First of all I would like tell you that I 'm not a fan of coffee so I don't have much information about it.I know a bit about coffee that it's good in giving energy. Lol Yesterday, I had a chance to try black coffee at Amazon. After first drop of coffee, I think it was so bitter! So, I would like to know why do people like to have it. In addition to black coffee can give energy but does it has another advantage in term of beauty or something else.
What you have to keep in mind is that what might taste awful to you doesn't necessarily taste bad to someone else. Some people (myself included) really enjoy the bitter tastes and nodes while others, (such as yourself) find the flavors overpowering. In all honesty, I think that the only real answer to your question is that people are different and like different things. There ain't much else too it.
Coffee is sometimes said to be an acquired taste. I was introduced to it by adding cream and sugar and told to imagine eating a coffee-flavored candy. Another favorite is coffee-flavored ice cream. Over time, I gained an appreciation for getting the right balance of coffee/sugar/cream. Now I drink a dark-roasted fresh-grind coffee using a pour-over brewing method. Eventually you discover incomparable aromas and flavors in different coffee bean sources. Additionally, I add a hint of vanilla and chocolate. Of course, you can try removing all additives and go to completely black. It depends on your flavor palette. Explore and experiment!
Edit: several benefits of drinking coffee are outlined here
Being a black coffee lover I strongly feel that the fact on whether or not you're going to like it has to 100% with the type of beans and grind your using.
Can I ask what type of coffee you're referencing in your question? The orgin, roast and grind you used? Or perhaps it was already ground...
Because there's no fooling with black coffee, meaning you can't mask any bitterness with cream and sugar the best way to get that good cup is with a strong, clean dark roast coffee bean. By clean I mean 100% coffee with no fillers added. Often companies add fillers such as wheat, soybean, brown sugar, rye, barley, acai seeds, corn, twigs and even dirt. The demand for coffee is high and so companies sometimes resort to any means necessary to hit their bottom line.
Don't freak out though, there are plenty of coffee producers who make "clean"coffee.
I've had a ton of different coffees but I've come to prefer Vietnamese Coffee. It just has that strong kick that I love (and need).
The grind is important too because too fine a grind can cause an over-extraction issue leaving you with a "burnt ashtray" taste. A coarser grind is your best bet.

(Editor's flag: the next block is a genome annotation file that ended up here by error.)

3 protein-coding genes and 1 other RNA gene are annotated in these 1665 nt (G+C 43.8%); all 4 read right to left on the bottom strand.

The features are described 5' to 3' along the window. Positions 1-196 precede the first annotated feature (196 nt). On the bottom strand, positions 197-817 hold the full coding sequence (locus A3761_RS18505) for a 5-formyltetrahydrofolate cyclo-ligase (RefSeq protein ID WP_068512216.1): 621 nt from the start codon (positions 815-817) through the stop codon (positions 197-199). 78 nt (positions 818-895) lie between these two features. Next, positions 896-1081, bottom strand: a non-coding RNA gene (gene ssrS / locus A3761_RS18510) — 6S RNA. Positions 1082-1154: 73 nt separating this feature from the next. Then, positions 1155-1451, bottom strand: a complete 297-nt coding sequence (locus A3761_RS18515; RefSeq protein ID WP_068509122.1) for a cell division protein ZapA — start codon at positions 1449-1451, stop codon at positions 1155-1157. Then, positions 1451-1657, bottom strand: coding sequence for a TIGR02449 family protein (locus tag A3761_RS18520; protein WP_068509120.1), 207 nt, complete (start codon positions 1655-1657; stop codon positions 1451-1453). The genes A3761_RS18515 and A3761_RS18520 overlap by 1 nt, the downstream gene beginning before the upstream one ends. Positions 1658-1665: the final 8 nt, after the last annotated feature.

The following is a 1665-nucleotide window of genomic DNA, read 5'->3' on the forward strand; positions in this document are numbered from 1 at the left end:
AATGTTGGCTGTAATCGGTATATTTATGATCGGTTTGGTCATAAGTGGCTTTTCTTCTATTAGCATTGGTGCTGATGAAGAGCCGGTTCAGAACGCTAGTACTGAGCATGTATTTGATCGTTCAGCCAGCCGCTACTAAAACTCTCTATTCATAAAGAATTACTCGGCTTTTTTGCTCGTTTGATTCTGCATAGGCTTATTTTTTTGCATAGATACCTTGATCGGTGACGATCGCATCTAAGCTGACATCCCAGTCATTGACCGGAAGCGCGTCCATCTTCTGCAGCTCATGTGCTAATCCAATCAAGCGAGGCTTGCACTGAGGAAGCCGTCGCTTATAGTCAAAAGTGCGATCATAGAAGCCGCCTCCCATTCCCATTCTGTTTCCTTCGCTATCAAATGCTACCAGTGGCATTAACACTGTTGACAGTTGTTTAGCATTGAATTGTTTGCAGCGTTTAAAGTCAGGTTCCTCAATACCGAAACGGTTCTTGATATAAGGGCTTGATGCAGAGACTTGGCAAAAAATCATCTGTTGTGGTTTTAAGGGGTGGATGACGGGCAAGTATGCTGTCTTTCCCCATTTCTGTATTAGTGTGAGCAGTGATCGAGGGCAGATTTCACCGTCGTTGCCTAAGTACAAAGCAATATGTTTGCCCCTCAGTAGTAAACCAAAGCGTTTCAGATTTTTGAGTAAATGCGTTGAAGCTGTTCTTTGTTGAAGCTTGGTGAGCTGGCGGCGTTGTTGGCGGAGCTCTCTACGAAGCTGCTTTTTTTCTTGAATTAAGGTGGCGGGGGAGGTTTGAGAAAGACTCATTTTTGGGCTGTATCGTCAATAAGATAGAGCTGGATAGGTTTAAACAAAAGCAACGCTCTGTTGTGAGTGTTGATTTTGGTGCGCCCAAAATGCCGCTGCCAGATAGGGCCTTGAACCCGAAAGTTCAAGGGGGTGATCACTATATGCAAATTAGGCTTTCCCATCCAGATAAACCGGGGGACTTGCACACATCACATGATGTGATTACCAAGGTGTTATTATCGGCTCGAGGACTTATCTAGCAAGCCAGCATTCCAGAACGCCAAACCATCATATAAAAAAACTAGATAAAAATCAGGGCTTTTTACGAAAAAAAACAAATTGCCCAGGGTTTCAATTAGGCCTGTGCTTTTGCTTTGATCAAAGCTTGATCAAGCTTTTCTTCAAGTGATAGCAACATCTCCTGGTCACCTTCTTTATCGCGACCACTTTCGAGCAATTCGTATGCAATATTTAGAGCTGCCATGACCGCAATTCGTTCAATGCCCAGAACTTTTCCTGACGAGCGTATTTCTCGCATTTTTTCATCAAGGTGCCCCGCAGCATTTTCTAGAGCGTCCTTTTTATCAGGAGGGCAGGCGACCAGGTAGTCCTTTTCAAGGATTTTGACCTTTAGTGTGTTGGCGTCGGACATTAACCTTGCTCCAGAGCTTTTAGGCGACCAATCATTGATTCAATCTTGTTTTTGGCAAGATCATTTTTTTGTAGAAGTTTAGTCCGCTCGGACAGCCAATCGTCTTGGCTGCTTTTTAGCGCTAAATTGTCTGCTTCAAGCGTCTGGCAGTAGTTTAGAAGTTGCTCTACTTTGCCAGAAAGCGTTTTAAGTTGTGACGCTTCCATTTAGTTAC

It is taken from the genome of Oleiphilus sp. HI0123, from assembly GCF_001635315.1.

First of all I strongly agree with the statements that what doesn't taste good to you may be delicious to other people. Secondly as an enthusiastic coffee drinker and also as someone working with coffee, I find the amount of bad coffee around just astonishing.
The flavor of the coffee you have in your cup is determined by a wide range of variables, beginning with the species of coffee (arabica vs. robusta), the origin of the bean, the processing after harvest, the roast and finally everything that has to do with the preparation of your cup o' Jo like the grind and extraction time. Bitterness in coffee has two main reasons and is in fact not a desired yet very common flavor. The first reason is due to the roasting process where the chemical compounds in the coffee are broken down and can create a bitter and unpleasant taste. Here you'll find some chemical background info on bitterness in coffee. This is typical for very dark over-roasted coffee. Dark roasts tend to lose some of the flavor that is typical to the bean you are using and instead introduces exogenous flavors through the process of roasting itself (through Maillard reactions). Check this source for some info and nice illustration of the relationship between roasting and flavor.
However the arguably more important factor, assuming you are using a light to medium roast which is typical for most speciality coffee is the time of extraction. With extraction I mean roughly the duration in which the water is in contact with your coffee grounds (in reality it is more complex). Depending on the type of preparation this may take between 20-30s for espresso shots, up to several minutes for pour-overs (2-3min for Hario V60, around 4min for Chemed) and even many hours for a cold brewed coffee. If the contact time between water and grounds is too long you will over extract your coffee which results in the bitterness you didn't like. On the other side, underextraction results in sourness. A well extracted coffee should be sweet, fruity, have some acidity and very little bitterness. Most of the coffee you get in coffee shops is over-extracted in my experience.
So it may be that the bitterness you are describing is in fact just due to a bad coffee you had. I suggest you try some good coffee and you might just like it. Or maybe you won't which is also fine. Most people I know who drink coffee do it for the caffein and the kick they get out of it in the morning (I'd rather have some green or black tea if that's the only purpose). I personally drink coffee because I love the great variety and complexity of flavors. A well sourced and well prepared cup of coffee can be something really beautiful to use your words. It starts with the farmers though who spend a lot of effort in cultivating the best possible cherries, or with the roasters who only use the best grade beans and it ends with the barista who knows what's behind the coffee they prepare and how best to do so. I can not stand the very dark, over extracted coffee that you seem to describe. It is bitter, ashy, hollow and it actually just baffles me that people still drink it.